4. KTMom91

    KTMom91 Well-Known Member

    There are just too many, mostly because she does not engage brain before mouth goes into action, but one of the best was when she came home from school (sophomore year) and announced that she had had an "Asian" day today. To this day, I don't know what that is, nor if it's good or bad.
  5. Hound dog

    Hound dog Nana's are Beautiful

    We had neighbor kids once who were very mean to their lil dog. Nichole was playing in her sandbox on the patio one day and heard the oldest boy being mean to the dog. Next thing I know I find my 3 yr old, who is the size of a 1 yr old, hands on hips and red faced giving this 6 ft tall hs boy a major piece of her mind. Nichole is furious and really letting the kid have it. And I think uh oh! So I go racing outside. HS boy is standing there taking it all in, amused. When she was done he told her that she was right. Funny thing is he was never mean to the dog again, and he always treated Nichole special after that.

    But the moment my tiny 3 yr old was fearlessly taking on a hs boy, I knew something was up, even if I had no clue as to what it was.:tongue:
  6. Shari

    Shari IsItFridayYet?

    I already knew something was up with difficult child 1, but to this day, I still can not even comprehend this one...
    He was sitting in the recliner. I smelled something burning. He watched as husband, easy child 1, and I pulled the house apart trying to find the source. An hour later, he said "I was burning some matches in easy child's room, maybe that's what you smell."
    Turns out that's *kinda* what we smelled. He wasn't burning matches, he'd held a lighter to PCs bed frame and the bed frame was smoldering.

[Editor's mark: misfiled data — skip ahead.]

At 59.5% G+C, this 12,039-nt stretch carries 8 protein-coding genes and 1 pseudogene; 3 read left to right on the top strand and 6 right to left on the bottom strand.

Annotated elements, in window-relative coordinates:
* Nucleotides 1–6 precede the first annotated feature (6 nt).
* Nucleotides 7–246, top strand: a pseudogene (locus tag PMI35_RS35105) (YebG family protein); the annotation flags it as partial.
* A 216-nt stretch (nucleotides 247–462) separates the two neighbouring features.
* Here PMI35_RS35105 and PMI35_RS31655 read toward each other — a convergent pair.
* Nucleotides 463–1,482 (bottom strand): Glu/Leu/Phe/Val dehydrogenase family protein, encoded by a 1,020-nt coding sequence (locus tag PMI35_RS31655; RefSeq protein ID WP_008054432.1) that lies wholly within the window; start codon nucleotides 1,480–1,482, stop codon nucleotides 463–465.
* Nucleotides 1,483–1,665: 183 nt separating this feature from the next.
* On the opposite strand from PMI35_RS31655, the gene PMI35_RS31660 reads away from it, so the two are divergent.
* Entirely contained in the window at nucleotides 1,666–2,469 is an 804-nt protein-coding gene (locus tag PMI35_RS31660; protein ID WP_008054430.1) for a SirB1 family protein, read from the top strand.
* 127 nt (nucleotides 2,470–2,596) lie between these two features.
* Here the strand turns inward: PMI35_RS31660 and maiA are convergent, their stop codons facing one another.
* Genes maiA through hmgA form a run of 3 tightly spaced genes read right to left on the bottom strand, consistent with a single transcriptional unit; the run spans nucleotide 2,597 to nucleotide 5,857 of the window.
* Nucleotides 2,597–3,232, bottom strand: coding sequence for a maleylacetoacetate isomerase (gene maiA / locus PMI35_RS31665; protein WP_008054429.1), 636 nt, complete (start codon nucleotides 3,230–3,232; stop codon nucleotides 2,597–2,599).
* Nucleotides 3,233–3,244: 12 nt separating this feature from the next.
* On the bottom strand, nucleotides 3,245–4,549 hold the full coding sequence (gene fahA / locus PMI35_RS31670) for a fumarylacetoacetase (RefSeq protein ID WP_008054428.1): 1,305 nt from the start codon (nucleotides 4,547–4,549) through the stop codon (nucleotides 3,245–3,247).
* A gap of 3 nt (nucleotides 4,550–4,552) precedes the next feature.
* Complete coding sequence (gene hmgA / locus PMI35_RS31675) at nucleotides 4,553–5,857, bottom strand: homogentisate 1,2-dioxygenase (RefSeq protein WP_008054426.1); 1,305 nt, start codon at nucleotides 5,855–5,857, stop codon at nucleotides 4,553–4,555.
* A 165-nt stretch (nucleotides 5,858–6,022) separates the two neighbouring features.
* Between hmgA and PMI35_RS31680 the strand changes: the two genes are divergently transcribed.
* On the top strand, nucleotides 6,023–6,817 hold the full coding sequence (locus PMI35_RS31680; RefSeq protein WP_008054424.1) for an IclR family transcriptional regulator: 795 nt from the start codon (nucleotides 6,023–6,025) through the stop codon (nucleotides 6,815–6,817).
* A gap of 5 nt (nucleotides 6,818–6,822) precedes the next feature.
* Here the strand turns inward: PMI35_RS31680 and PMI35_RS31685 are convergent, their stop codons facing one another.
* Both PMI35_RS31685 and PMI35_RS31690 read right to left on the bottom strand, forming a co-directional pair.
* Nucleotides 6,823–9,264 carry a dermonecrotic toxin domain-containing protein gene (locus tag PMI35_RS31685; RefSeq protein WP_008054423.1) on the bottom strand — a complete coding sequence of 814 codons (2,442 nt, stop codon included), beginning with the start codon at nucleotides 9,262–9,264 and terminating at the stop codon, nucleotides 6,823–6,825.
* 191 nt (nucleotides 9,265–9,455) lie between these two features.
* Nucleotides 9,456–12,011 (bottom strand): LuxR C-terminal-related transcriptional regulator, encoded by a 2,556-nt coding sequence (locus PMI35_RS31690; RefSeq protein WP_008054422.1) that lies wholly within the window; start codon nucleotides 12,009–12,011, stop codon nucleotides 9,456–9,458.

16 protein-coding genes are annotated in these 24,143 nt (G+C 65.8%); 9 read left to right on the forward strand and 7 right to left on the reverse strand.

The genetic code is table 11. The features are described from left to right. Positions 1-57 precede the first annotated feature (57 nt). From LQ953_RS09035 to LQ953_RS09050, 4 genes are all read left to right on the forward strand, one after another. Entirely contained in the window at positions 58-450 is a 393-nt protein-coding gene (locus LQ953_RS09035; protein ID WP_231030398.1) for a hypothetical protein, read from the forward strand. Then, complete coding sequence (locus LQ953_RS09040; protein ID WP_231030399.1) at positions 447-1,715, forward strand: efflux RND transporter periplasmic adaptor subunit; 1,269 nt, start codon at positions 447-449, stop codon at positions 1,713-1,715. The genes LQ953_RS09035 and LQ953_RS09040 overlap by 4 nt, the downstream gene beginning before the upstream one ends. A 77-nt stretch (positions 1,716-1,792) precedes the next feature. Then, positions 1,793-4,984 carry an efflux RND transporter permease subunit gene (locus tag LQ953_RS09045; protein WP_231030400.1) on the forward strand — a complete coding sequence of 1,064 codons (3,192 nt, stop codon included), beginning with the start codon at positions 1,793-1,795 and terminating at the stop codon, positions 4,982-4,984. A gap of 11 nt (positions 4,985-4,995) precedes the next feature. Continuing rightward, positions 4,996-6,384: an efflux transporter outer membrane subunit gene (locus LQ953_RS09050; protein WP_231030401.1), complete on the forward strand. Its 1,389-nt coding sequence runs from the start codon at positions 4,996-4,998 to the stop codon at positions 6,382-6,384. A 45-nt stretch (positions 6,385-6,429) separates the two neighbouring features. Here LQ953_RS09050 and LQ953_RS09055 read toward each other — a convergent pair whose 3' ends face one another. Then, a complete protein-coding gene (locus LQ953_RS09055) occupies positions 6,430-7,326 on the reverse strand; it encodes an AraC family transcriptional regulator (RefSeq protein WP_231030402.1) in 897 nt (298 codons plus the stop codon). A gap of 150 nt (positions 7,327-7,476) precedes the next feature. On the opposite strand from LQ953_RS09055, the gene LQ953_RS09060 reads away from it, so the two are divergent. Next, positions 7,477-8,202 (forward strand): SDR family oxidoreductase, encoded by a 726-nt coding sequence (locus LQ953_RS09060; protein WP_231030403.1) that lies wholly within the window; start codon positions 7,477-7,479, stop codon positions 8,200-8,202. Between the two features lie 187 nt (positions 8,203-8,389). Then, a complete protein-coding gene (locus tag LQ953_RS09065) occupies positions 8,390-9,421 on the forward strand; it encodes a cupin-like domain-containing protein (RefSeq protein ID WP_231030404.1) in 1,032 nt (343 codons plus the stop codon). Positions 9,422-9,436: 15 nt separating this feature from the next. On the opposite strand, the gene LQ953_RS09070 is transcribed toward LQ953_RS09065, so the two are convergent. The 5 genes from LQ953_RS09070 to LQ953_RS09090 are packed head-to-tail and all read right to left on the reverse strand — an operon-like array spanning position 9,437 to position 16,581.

WHY would you do that? And then WHY would you sit and watch us search for the source, knowing full well what the smell was, and not say "I know what it is and the house MIGHT burn down"?
    And the kicker? He didn't "get" why he "got" in trouble for that one.
    I'll stop thinking about it now. Still makes my blood boil.
  7. Hopeless

    Hopeless ....Hopeful Now

    Mine is very strong willed. At the age of 5, driving her to school everyday was a battle during the winter months. She hates the feeling of socks and I would beg, plead, yell the entire way to school to put the socks on. One day, with about 6 inches of snow on the ground, I was so tired of the same routine every morning over socks, I rolled down the window and threw them out and said "don't wear socks". Of course, when husband and I went to the parent teacher conference, the teacher said something like "do you need help with clothing" All I could do was laugh and try and explain that my difficult child didn't like the way the socks feel.
  8. GinAndTonic

    GinAndTonic New Member

    At age three, yelling "This is up!" (while pointing down), "And this is down!" (while pointing up). I think that was one of our first signs that there was something unusual about our son. (I cracked up, once I was out of the room.)